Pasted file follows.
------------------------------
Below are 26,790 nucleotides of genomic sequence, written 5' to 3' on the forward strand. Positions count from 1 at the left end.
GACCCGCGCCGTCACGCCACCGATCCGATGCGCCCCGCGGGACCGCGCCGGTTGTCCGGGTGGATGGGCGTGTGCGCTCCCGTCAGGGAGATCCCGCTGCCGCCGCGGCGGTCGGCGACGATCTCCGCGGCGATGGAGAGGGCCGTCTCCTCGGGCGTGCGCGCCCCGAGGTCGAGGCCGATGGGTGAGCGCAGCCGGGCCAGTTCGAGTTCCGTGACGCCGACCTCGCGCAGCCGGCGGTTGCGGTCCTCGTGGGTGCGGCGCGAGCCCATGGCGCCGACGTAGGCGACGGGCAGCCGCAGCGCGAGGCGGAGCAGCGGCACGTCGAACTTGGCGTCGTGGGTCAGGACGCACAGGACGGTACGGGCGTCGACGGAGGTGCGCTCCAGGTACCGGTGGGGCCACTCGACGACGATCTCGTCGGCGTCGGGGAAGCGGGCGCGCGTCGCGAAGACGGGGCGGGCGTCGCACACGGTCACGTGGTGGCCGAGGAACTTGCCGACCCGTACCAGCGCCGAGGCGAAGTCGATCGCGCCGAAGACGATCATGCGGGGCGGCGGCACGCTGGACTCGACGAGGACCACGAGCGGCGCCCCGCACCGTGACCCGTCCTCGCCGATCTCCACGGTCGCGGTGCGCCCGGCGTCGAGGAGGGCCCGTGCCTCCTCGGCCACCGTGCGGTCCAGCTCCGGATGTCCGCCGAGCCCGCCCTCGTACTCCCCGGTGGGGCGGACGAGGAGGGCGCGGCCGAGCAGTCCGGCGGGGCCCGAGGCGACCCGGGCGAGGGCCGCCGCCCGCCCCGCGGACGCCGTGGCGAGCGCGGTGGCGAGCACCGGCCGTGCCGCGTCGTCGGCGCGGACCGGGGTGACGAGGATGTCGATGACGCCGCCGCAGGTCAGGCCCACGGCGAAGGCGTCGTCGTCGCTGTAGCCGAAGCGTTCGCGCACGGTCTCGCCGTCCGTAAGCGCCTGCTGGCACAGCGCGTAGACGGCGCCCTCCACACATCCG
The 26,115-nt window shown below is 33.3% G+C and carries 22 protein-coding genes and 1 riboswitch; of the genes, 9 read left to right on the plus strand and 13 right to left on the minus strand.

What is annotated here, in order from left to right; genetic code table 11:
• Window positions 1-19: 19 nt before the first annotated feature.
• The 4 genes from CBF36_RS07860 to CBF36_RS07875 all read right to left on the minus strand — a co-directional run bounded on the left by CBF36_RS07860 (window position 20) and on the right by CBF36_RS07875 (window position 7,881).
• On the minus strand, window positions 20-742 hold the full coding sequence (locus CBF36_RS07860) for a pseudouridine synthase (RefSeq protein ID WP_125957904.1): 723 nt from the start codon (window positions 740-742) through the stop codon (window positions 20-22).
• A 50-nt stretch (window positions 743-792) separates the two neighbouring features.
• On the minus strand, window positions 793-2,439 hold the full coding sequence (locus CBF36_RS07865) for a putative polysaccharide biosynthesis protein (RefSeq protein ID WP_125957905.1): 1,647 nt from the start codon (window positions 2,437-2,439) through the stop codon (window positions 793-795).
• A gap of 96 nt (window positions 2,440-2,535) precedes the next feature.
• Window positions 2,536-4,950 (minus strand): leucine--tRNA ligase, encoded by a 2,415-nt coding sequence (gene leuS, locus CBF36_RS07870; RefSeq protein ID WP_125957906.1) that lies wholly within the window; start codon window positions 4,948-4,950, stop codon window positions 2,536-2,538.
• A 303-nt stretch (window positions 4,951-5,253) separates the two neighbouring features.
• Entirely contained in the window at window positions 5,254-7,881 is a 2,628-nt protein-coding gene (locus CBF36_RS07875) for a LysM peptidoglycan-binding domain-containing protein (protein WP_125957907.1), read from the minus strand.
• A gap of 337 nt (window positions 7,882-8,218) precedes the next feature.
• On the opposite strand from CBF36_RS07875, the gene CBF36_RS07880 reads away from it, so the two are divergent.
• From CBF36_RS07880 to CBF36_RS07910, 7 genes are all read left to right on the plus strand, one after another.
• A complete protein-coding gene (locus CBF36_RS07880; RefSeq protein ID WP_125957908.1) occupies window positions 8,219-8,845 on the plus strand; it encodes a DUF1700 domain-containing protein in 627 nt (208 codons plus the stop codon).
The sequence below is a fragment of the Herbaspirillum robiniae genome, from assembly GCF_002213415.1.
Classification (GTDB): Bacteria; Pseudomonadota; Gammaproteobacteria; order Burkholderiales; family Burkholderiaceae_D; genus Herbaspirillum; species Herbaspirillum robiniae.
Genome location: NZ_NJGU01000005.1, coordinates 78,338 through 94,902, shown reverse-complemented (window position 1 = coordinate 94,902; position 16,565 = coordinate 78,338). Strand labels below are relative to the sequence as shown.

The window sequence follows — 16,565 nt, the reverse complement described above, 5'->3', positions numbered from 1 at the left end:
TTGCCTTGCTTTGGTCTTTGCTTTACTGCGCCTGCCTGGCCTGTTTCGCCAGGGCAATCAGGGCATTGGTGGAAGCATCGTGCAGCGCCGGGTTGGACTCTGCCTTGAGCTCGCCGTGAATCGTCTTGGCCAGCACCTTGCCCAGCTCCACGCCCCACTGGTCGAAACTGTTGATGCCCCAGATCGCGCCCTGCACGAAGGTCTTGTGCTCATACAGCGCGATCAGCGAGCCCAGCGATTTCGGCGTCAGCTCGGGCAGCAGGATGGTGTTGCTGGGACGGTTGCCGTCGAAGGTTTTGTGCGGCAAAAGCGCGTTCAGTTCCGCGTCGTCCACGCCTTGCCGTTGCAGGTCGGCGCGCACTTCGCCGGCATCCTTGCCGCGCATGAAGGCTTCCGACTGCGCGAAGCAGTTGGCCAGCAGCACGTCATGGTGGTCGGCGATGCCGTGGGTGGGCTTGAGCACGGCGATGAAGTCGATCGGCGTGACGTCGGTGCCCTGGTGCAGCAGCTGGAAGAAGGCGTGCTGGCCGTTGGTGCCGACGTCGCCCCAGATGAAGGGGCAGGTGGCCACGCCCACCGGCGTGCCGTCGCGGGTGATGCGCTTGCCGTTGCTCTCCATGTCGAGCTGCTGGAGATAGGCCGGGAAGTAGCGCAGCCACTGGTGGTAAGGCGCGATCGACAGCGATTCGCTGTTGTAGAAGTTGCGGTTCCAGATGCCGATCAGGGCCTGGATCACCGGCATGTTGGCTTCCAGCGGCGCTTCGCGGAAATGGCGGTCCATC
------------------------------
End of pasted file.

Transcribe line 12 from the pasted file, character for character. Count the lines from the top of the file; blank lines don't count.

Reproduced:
• A 303-nt stretch (window positions 4,951-5,253) separates the two neighbouring features.